||[30 May 2011|11:43pm]
I think the Catholic habit of singing patriotic hymns on Memorial Day weekend and the first reading from Sunday (from Acts 8, the founding of the Church in Samaria, leaving out Simon Magus) form a good basis for talking about something that's been on my mind.
The Samaritans were a divergent sect from institutional Judaism which claimed to worship as the Israelites did prior to the Babylonian Exile, as handed down by people who stayed. Needless to say institutional Judaism wasn't really a fan of these people, and that rivalry is the backdrop of the story of the Good Samaritan.
It's easy to see then that going to convert Samaria is a big deal on a lot of levels: Jesus had some involvement with them, so to some extent they're continuing a project the Master started; The Jews tended to have a policy of non-intercourse, so they're violating a norm; and this is also the first mass conversion in a non-Jewish city that Acts records, so it's a big step in terms of integrating gentiles into the Church, particularly ones with gnostic wizards running about. The nascent Church becomes multicultural, a state it has been in sense, with the conversion of Samaria.
So what does that have to do with Memorial Day? I put it to you that Christians should not swear obedience to the state, nor should they celebrate it, nor should they do anything to capitulate to the modern phenomenon of nationalism, which is fundamentally contrary to the Gospel, and that the conversion of Samaria is the first concrete step toward realizing that attitude.
We hear again and again in the Fathers that Christians are by definition liminal - they are meant to be out of place in the world, because they are not citizens of the world, or any mortal power, but of the coming Kingdom of Heaven, St. Augustine's City of God. It's important to understand just how subversive a claim this was, and is: in the imagination of late antiquity, the world was ruled by supernatural powers that controlled everything, from the crops to the armies to the lives and fortunes of every person. To reject that order, the powers in the high places, was to literally reject the legitimacy of the state and the function of the cosmos. Thus Christians are not merely pilgrims, they are strangers in a hostile land - The New Israel has the world for its Babylon.
We are coming, in our own era, to understand human societies in a very similar way, without all the metaphysics. We recognize intractable, systemic poverty. We see the state as the necessary guarantor of the social order, the basis of rights, and the institution which organizes and regulates all human activity, bounded only by its own munificence. The powers of the air, the wickedness in the high places, aren't just ghosts, they're ancient names for very modern realities, and Christians are, by their baptism into the Body of Christ, no less enemies of those powers than of the demons and archons by which our fathers expressed the intractable evil at the center of mortal power. By his victory on the Cross, Jesus subjugates the oppressors of men - the first are quite literally made last, and the lowest order of creation is exalted in a direct, intimate relationship with its creator.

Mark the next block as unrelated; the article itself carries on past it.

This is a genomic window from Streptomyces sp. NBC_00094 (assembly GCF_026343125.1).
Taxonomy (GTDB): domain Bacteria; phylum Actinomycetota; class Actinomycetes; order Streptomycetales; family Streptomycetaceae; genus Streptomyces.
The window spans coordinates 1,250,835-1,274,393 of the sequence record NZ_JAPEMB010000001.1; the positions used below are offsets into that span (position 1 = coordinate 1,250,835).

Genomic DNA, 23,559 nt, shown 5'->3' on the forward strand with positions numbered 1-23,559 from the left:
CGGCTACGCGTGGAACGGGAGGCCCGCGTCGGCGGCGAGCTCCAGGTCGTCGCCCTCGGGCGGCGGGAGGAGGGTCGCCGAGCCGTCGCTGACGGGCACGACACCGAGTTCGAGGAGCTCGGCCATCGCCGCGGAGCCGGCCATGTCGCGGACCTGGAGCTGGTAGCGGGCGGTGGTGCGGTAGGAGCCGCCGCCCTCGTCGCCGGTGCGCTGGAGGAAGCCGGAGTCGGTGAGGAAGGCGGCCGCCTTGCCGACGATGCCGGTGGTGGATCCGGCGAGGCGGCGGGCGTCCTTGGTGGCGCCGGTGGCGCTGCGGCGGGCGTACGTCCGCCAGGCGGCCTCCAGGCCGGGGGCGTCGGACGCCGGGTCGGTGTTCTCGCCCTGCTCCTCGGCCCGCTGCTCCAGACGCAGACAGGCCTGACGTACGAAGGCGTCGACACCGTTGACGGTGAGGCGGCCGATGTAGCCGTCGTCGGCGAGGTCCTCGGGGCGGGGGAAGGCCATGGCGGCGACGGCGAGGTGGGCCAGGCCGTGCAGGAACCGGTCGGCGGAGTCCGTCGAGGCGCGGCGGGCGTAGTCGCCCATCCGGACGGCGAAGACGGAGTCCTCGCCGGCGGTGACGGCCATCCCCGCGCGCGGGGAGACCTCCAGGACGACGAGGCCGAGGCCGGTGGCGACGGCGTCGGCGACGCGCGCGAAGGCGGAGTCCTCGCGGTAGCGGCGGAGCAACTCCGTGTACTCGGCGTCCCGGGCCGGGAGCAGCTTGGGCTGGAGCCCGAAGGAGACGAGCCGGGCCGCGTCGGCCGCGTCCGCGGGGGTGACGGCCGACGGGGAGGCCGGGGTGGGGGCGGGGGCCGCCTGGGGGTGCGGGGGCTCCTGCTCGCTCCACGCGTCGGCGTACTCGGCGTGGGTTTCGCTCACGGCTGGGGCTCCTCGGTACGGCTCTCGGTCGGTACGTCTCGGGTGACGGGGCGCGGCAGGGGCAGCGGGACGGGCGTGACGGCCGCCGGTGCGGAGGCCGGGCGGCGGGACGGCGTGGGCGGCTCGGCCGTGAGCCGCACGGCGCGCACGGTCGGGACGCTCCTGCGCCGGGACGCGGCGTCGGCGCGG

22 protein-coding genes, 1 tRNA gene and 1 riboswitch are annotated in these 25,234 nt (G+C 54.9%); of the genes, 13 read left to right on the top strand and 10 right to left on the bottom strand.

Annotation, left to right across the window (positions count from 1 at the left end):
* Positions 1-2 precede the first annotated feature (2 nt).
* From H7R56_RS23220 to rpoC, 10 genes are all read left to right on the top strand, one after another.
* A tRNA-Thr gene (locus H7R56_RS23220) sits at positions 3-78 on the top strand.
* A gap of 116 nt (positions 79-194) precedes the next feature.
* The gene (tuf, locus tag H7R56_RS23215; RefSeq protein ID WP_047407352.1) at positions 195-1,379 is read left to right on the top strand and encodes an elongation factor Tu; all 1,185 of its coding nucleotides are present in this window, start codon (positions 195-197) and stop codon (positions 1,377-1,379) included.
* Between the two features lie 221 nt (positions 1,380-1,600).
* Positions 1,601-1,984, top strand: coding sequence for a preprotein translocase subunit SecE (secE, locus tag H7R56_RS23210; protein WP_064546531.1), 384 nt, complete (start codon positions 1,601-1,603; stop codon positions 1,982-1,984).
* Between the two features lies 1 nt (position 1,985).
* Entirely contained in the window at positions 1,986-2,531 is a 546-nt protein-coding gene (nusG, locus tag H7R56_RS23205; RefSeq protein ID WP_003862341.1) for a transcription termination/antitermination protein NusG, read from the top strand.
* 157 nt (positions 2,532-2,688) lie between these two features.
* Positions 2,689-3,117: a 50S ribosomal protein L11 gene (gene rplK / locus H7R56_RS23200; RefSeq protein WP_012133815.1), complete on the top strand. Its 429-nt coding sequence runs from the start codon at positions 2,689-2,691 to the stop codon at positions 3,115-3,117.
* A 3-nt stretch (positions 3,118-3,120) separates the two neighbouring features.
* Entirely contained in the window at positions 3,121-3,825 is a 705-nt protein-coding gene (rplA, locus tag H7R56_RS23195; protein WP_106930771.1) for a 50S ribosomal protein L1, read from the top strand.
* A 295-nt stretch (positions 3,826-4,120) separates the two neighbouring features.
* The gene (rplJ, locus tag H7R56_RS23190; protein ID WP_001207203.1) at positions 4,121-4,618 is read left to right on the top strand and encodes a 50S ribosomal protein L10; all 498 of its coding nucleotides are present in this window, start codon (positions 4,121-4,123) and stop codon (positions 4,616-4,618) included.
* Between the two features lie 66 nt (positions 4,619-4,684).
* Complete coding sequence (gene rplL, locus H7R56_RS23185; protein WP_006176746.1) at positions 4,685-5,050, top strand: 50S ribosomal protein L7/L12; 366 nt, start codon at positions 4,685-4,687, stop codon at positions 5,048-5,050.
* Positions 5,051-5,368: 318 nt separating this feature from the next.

We know as Christians that the state is but a commonly agreed upon illusion - it exercises no authentic authority, guarantees no rights, and offers no liberty, for authentic liberty is to be free from the very power that the state embodies, and from the very evil which corrupts, and to a large extent governs, that power. We are the very pinnacle of enemies of the state, when we are truest to the Gospel, for we claim that the Emperor not only has no clothes, he has no Empire.
The only authentic unifying force, the only one which can truly claim to liberate, is Christendom, that collection of souls preparing together for the Kingdom. This is the only recourse of the poor, the only way to have the thirst for justice satisfied. To borrow from Augustine again, where there is no justice, there is no commonwealth, and mortal justice is an oxymoron.
So where does that leave Phillip and Peter as they preach in Samaria, and demonstrate the liberating power of Christ? They are doing nothing less than destroying in a few weeks one of the greatest national barriers the Jews knew, one that had stood for centuries. Samaria, then, is the world, the rest of us, waiting to be liberated and returned to our true home in the New Jerusalem. They were proving to us that Christians can accept no commonwealth but the cosmos, no reign but the Lord's. We cannot revere the nation, for the nation is a myth used to perpetuate the control of the powerful.
This is, of course, all the more startling for people who live in democracies, for it means that the power by which the Church is opposed in her mission of grace comes quite literally from ourselves. We have no king to demonize, for our sovereign, and thus our enemy, is us. It's fitting, really - the personal struggle against sin and the communal struggle of the pilgrim Church are inseparable: our repentance and our redemption and the hope for which we are called to give account, is our hope for each and for all of us.
It must be the mission of the Church to strengthen Christendom, both for its power to hold the vanity of nations in check, and for its commitment, always sought but never truly found, to authentic justice, which includes the end of poverty and war. So let no Christian grave bear any sign but the Cross, let no Christian swear to uphold the state, or the laws of our modern demons, and let no Christian forget that his allegiance is to Christ who saved him, and so to the service of all mankind. If we cannot struggle against these powers, if we cannot live as pilgrims, then what did Christ die for?